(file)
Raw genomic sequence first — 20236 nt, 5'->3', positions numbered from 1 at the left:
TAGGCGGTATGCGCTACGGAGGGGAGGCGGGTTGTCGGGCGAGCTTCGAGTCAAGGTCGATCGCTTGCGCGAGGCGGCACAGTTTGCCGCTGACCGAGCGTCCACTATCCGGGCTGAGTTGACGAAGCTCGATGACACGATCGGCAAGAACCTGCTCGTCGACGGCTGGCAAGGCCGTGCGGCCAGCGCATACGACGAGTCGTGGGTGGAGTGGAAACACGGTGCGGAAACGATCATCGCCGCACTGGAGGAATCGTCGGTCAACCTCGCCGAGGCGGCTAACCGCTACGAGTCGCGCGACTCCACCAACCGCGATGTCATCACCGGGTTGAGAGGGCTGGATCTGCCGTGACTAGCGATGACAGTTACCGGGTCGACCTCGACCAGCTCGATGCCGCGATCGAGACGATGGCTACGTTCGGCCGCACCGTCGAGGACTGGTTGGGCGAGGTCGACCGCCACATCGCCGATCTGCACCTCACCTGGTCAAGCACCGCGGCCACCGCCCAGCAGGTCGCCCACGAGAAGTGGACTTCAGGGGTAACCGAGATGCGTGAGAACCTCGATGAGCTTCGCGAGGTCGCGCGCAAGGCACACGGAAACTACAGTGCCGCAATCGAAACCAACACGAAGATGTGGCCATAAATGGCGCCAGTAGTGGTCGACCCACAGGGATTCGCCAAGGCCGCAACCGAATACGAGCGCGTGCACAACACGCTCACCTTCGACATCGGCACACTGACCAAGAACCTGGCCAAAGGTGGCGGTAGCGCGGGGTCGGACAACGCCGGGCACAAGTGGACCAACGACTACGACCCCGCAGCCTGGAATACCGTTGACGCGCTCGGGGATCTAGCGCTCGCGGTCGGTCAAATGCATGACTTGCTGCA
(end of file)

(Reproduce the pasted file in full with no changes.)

Raw genomic sequence first — 20236 nt, 5'->3', positions numbered from 1 at the left:
TAGGCGGTATGCGCTACGGAGGGGAGGCGGGTTGTCGGGCGAGCTTCGAGTCAAGGTCGATCGCTTGCGCGAGGCGGCACAGTTTGCCGCTGACCGAGCGTCCACTATCCGGGCTGAGTTGACGAAGCTCGATGACACGATCGGCAAGAACCTGCTCGTCGACGGCTGGCAAGGCCGTGCGGCCAGCGCATACGACGAGTCGTGGGTGGAGTGGAAACACGGTGCGGAAACGATCATCGCCGCACTGGAGGAATCGTCGGTCAACCTCGCCGAGGCGGCTAACCGCTACGAGTCGCGCGACTCCACCAACCGCGATGTCATCACCGGGTTGAGAGGGCTGGATCTGCCGTGACTAGCGATGACAGTTACCGGGTCGACCTCGACCAGCTCGATGCCGCGATCGAGACGATGGCTACGTTCGGCCGCACCGTCGAGGACTGGTTGGGCGAGGTCGACCGCCACATCGCCGATCTGCACCTCACCTGGTCAAGCACCGCGGCCACCGCCCAGCAGGTCGCCCACGAGAAGTGGACTTCAGGGGTAACCGAGATGCGTGAGAACCTCGATGAGCTTCGCGAGGTCGCGCGCAAGGCACACGGAAACTACAGTGCCGCAATCGAAACCAACACGAAGATGTGGCCATAAATGGCGCCAGTAGTGGTCGACCCACAGGGATTCGCCAAGGCCGCAACCGAATACGAGCGCGTGCACAACACGCTCACCTTCGACATCGGCACACTGACCAAGAACCTGGCCAAAGGTGGCGGTAGCGCGGGGTCGGACAACGCCGGGCACAAGTGGACCAACGACTACGACCCCGCAGCCTGGAATACCGTTGACGCGCTCGGGGATCTAGCGCTCGCGGTCGGTCAAATGCATGACTTGCTGCA